Return readers will be happy to hear that the CMS is delaying its changes to E&M payments. In the 2019 Medicare Physician Fee Schedule Final Rule, the CMS stated it will not be reducing E&M payments from five levels to two, but to three levels, and that it will not be doing it until 2021. Levels one and five will remain as they are, but levels two through four will be combined into one, medium, level of E&M services. The CMS states this will allow physicians to care for higher acuity patients without being financially penalized. The AHA has applauded this move, but it is interesting to think about whether they would have preferred the old, five-tier system, even more.
Social Determinants of Health
Comments by Alex Azar, head of HHS, a few weeks back turned heads when he stated that people should stay tuned to what is happening with the Center for Medicare and Medicaid Innovation. Interested in the social determinants of health, and not just what happens in the hospital, Azar has stated the administration is looking at using federal funds to pay for housing for patients. At the same time, the CMS is working on a proposed rule to let states stop paying for non-emergent medical transportation working against the improvement of patients’ social determinants of health. Medicaid patients already have a high no show rate and removing part of the incentive for healthcare organizations to help them show up will not help. I will be waiting to see if this rule actually comes forward. You should be waiting to see if your state would like to reduce your reimbursement for this service to patients.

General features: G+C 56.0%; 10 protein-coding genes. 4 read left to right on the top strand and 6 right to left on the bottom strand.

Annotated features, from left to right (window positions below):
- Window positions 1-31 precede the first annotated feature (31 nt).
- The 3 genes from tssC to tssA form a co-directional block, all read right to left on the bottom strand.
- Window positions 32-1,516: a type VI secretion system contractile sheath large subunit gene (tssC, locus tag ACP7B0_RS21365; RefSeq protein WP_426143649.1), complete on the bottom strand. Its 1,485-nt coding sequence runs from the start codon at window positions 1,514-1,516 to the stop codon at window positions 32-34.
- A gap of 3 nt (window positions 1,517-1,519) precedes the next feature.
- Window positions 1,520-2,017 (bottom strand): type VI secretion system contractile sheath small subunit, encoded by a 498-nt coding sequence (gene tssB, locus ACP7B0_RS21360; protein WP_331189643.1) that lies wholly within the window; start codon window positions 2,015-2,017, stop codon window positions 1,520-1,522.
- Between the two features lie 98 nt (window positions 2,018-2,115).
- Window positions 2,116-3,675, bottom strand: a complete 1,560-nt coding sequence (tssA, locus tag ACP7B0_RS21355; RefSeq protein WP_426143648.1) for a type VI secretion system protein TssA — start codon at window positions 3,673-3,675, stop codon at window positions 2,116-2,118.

The Trump administration is also asking for recommendations about how to change the rules related to kickbacks and payments related to influencing Medicaid and Medicare beneficiaries. Healthcare organizations are already seeing the opportunity to improve care coordination and have started lobbying. If you have an opinion about how things can be loosened up, hit up the administration.
Finally, it is time to return to the OIG Work Plan. A new focus of the OIG could have large consequences. Stating that seventeen percent of Medicare payments are for inpatient hospital stays, the OIG is investigating how inpatient billing has changed over time. Reviewing Medicare claim data, the OIG will look for upcoding and miscoding resulting in overpayments by the federal government. Ensuring accurate coding is always important, and weekly, monthly, or quarterly audits are useful for keeping track of your staff work, now HHS is getting involved to see if your organization has been billing in a manner inconsistent from your peers.
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